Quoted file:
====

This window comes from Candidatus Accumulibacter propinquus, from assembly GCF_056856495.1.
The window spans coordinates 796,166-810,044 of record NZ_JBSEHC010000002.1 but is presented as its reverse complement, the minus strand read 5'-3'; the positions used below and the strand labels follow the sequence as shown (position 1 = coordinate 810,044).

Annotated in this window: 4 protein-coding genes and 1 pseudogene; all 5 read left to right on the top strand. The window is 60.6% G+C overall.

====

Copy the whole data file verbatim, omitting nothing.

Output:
This window comes from Candidatus Accumulibacter propinquus, from assembly GCF_056856495.1.
The window spans coordinates 796,166-810,044 of record NZ_JBSEHC010000002.1 but is presented as its reverse complement, the minus strand read 5'-3'; the positions used below and the strand labels follow the sequence as shown (position 1 = coordinate 810,044).

Annotated in this window: 4 protein-coding genes and 1 pseudogene; all 5 read left to right on the top strand. The window is 60.6% G+C overall.